The World Market for Music Instruments 2014


Lets get down to business…

What are the implications of the recent global economic effects on the World Market for Music Instruments?

IN 2009 THE GLOBAL ECONOMY SHRANK BY 2.4%, worldwide retail sales of music products declined 13.7% to 15.1 billion – most likely the largest decline since the early 80’s.

The World Trade Organization instituted standardized product codes two decades ago which has made it easier to track the global flow of imports and exports. This has made it easier to pinpoint and draw conclusions on World market behaviours.

The economic decline of 2009 left no part of the globe untouched but differed from country to country. In the United States and the United Kingdom, where home ownership and personal debt levels were highest, the bursting of the housing bubble prompted an immediate contraction, this lead to financially strained consumers stopping to buy musical instruments. By contrast in Europe, where consumers had accumulated more savings, the declines were smaller and more gradual. However in China, India and Brazil who at this stage had witnessed increases in personal income sales were spurred. Though these countries are large and avoided the global economic downturn their music markets are small in absolute terms.

In 2009 music products companies around the globe shared difficult operating environments, but the difference in the size of the markets remained enormous.

U.S. and Canadian citizens topped the charts, spending approx. $19 per capita on music products. Compare this to India, where per capita spending was six cents.

Gross national product per capita & median age – are the two key figures used to assess countries’ spending levels.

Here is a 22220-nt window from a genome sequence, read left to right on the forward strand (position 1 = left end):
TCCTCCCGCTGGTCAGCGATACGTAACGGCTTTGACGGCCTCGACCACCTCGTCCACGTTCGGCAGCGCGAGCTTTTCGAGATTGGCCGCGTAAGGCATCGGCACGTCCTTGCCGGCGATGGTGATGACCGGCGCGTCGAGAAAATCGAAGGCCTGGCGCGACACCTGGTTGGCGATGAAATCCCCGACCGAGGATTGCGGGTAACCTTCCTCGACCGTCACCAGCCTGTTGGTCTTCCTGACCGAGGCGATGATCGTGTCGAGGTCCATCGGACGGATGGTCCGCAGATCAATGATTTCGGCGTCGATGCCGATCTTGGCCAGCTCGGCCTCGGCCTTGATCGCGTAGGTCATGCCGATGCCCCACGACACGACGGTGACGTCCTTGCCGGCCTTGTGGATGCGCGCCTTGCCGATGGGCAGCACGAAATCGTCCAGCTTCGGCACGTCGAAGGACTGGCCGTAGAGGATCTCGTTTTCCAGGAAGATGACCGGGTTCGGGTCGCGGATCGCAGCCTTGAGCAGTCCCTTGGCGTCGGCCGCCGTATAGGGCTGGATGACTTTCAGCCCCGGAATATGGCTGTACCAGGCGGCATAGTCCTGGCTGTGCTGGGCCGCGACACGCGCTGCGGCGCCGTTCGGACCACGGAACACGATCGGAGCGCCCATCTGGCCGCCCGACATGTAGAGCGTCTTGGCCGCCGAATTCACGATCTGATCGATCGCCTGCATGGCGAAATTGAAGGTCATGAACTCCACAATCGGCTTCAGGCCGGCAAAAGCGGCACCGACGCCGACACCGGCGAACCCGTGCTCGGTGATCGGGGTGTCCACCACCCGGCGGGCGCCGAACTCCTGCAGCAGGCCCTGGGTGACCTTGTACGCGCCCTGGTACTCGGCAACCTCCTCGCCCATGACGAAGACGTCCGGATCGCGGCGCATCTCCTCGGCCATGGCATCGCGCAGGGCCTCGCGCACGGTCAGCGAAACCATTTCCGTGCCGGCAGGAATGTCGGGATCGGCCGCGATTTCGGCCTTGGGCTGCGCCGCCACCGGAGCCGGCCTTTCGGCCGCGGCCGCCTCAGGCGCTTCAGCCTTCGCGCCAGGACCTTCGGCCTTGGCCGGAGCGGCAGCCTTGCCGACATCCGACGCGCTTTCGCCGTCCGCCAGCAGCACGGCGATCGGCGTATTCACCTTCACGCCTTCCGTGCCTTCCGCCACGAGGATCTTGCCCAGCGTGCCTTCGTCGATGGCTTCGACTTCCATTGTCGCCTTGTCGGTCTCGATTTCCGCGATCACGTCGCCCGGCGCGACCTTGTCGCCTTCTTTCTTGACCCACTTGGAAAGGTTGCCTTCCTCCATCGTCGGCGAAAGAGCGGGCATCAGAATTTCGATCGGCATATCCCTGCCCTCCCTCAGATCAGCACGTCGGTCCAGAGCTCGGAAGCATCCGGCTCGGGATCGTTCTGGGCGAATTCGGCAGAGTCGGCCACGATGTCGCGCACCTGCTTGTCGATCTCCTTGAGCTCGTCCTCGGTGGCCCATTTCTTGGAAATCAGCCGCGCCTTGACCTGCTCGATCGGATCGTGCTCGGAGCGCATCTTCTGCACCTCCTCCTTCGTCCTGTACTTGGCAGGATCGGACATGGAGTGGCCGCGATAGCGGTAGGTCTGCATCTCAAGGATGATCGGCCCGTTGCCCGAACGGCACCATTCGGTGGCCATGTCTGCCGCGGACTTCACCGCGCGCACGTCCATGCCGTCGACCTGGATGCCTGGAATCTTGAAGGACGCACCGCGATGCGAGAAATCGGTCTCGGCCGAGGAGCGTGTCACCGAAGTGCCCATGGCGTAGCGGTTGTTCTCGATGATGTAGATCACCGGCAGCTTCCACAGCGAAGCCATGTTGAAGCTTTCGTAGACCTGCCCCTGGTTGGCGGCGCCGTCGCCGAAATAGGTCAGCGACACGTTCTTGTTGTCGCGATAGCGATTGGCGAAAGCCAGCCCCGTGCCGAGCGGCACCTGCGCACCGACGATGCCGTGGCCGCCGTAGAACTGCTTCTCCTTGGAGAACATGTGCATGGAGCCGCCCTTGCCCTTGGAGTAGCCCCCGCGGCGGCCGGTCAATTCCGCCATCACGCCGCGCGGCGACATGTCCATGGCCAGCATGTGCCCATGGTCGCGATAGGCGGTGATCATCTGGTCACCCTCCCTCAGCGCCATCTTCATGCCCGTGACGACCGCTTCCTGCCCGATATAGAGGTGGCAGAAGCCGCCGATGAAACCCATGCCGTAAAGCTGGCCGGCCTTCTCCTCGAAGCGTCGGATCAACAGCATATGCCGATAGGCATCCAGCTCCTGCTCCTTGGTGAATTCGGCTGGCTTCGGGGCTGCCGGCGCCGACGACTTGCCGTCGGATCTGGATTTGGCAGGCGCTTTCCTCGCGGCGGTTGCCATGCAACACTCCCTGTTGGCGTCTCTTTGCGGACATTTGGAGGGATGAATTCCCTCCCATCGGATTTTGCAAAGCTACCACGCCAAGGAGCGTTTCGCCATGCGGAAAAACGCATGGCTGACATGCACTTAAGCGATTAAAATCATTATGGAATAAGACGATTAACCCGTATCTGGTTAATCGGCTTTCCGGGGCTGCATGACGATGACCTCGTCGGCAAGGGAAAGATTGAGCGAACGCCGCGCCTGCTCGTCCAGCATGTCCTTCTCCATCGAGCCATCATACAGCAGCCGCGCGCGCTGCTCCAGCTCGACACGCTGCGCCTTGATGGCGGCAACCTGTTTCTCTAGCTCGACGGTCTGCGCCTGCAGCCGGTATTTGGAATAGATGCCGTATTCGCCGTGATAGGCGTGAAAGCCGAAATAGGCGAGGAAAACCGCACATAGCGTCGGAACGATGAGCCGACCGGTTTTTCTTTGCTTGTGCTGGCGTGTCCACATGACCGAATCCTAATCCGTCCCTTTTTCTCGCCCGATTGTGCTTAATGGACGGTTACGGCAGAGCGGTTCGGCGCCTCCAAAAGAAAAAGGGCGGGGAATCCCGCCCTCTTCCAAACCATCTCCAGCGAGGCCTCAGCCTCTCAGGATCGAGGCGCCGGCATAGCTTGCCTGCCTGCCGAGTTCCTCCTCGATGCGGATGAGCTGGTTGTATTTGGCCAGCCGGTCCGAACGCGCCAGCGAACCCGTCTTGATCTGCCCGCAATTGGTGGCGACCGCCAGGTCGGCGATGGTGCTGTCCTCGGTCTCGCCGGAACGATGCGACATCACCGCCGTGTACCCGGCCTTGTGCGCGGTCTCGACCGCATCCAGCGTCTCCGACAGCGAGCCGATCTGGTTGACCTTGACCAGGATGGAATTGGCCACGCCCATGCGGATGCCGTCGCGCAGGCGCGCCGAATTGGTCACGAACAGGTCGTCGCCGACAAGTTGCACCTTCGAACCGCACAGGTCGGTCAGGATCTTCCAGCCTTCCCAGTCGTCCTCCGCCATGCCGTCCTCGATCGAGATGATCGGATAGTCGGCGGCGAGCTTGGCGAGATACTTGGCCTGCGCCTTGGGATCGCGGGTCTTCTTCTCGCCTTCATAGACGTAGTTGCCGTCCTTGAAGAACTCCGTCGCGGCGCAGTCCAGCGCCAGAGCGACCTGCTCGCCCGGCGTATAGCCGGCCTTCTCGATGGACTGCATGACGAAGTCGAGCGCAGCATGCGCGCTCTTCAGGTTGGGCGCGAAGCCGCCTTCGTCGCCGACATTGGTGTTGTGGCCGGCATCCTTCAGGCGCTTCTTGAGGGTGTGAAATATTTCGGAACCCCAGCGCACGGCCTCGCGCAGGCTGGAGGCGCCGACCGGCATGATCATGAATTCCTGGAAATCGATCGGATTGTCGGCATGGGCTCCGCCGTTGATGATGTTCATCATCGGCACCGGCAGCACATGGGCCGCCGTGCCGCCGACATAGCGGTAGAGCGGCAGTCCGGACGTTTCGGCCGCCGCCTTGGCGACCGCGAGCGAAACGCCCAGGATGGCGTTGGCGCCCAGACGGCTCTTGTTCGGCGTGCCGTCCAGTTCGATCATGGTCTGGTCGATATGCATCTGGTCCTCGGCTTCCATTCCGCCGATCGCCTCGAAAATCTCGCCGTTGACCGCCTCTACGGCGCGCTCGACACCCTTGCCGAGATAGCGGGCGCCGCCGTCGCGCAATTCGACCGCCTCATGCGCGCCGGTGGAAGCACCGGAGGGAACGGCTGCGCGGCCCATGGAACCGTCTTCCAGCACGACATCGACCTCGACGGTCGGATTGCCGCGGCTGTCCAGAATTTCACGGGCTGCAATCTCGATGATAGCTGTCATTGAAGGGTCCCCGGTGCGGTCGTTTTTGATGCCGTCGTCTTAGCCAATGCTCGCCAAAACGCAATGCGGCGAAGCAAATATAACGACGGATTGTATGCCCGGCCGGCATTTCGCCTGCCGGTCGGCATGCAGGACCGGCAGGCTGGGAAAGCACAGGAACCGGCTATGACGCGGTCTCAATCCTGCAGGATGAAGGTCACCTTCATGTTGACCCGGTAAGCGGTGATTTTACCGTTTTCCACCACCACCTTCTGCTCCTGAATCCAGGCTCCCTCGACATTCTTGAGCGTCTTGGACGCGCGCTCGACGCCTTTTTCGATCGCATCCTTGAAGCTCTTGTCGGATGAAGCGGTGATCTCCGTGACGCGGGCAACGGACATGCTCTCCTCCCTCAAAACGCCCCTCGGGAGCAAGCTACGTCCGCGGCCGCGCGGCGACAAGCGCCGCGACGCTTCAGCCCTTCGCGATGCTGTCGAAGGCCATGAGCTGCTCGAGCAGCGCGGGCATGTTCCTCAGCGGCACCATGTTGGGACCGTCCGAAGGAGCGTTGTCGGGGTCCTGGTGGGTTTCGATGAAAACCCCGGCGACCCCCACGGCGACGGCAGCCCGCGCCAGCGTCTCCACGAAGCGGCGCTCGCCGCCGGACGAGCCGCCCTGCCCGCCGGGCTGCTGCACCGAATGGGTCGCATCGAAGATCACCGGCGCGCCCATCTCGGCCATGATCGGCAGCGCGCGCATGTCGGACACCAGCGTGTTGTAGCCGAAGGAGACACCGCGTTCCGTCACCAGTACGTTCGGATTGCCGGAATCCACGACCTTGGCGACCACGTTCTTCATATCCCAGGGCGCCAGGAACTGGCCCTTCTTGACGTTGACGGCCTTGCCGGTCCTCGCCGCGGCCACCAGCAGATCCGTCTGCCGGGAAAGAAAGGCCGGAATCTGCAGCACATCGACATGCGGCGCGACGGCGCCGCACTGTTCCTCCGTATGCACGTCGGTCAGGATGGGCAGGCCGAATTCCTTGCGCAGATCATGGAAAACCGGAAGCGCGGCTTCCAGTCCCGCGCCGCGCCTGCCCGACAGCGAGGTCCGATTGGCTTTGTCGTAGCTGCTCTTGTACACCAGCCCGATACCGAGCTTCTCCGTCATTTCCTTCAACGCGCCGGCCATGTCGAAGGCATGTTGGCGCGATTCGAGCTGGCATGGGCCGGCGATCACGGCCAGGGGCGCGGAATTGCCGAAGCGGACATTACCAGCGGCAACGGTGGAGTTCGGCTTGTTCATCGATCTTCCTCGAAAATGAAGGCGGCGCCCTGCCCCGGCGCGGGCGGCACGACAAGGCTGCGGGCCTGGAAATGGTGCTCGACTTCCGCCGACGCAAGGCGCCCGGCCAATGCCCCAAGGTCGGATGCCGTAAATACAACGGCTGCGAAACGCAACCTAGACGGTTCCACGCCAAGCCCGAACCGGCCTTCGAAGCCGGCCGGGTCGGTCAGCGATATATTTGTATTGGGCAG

GNP per capita, or the size of the economy divided by the population, is a reasonably accurate measure of national prosperity.

The more prosperous a country, the more it typically spends on music products.
The music industry relies on the 12-to-28-year-old demographic for the majority of sales, this makes median age another critical barometer.

The intersection of GNP per capita and median age can be seen clearly when comparing the U.S. and European markets. The U.S. market with a low median age- 36.8 compared to 37.2 worldwide- and a GNP per capita that is 3.5 times the global average enjoys the means to spend on music and a disproportionately large group of younger buyers. Together these forces explain why the U.S. is such a rich market.

Now in 2014 music and music making have broad based appeal, but the industry’s largest number of customers still reside in the under 30-year-old age bracket. These are the primary purchasers of guitars, amps, drums, keyboards, and recording gear. And while the reverberations of the 2008 financial crisis were felt by all, they had a disproportionate effect on those 30 and under. A few key statistics illuminate the problem. According to the U.S. Department of Labor, only 47% of the 18-29-year-old age cohort holds a full time job, an all-time low.